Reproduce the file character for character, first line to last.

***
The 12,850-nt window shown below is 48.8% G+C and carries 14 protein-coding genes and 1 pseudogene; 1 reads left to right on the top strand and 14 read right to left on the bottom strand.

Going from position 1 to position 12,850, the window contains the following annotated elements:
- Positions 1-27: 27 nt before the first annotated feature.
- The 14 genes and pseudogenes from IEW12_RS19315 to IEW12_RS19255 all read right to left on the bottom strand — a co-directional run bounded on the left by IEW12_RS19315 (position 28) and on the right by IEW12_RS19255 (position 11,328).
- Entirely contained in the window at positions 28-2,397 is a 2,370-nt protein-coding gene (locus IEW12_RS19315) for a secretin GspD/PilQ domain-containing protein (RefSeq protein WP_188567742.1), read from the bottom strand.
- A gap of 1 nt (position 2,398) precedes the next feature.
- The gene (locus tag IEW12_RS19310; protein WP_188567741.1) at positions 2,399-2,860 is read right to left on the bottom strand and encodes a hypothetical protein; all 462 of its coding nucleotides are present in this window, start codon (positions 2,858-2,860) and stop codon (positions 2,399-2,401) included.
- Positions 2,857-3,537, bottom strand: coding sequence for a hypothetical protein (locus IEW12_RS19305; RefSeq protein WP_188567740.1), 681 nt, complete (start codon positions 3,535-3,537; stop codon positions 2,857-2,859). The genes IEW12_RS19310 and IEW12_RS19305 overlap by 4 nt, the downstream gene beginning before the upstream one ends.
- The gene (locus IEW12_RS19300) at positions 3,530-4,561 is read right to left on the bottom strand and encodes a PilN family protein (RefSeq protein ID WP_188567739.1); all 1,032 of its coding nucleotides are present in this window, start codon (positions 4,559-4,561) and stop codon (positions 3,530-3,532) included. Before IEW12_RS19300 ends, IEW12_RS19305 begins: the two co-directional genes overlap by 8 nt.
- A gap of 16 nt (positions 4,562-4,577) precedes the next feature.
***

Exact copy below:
The 12,850-nt window shown below is 48.8% G+C and carries 14 protein-coding genes and 1 pseudogene; 1 reads left to right on the top strand and 14 read right to left on the bottom strand.

Going from position 1 to position 12,850, the window contains the following annotated elements:
- Positions 1-27: 27 nt before the first annotated feature.
- The 14 genes and pseudogenes from IEW12_RS19315 to IEW12_RS19255 all read right to left on the bottom strand — a co-directional run bounded on the left by IEW12_RS19315 (position 28) and on the right by IEW12_RS19255 (position 11,328).
- Entirely contained in the window at positions 28-2,397 is a 2,370-nt protein-coding gene (locus IEW12_RS19315) for a secretin GspD/PilQ domain-containing protein (RefSeq protein WP_188567742.1), read from the bottom strand.
- A gap of 1 nt (position 2,398) precedes the next feature.
- The gene (locus tag IEW12_RS19310; protein WP_188567741.1) at positions 2,399-2,860 is read right to left on the bottom strand and encodes a hypothetical protein; all 462 of its coding nucleotides are present in this window, start codon (positions 2,858-2,860) and stop codon (positions 2,399-2,401) included.
- Positions 2,857-3,537, bottom strand: coding sequence for a hypothetical protein (locus IEW12_RS19305; RefSeq protein WP_188567740.1), 681 nt, complete (start codon positions 3,535-3,537; stop codon positions 2,857-2,859). The genes IEW12_RS19310 and IEW12_RS19305 overlap by 4 nt, the downstream gene beginning before the upstream one ends.
- The gene (locus IEW12_RS19300) at positions 3,530-4,561 is read right to left on the bottom strand and encodes a PilN family protein (RefSeq protein ID WP_188567739.1); all 1,032 of its coding nucleotides are present in this window, start codon (positions 4,559-4,561) and stop codon (positions 3,530-3,532) included. Before IEW12_RS19300 ends, IEW12_RS19305 begins: the two co-directional genes overlap by 8 nt.
- A gap of 16 nt (positions 4,562-4,577) precedes the next feature.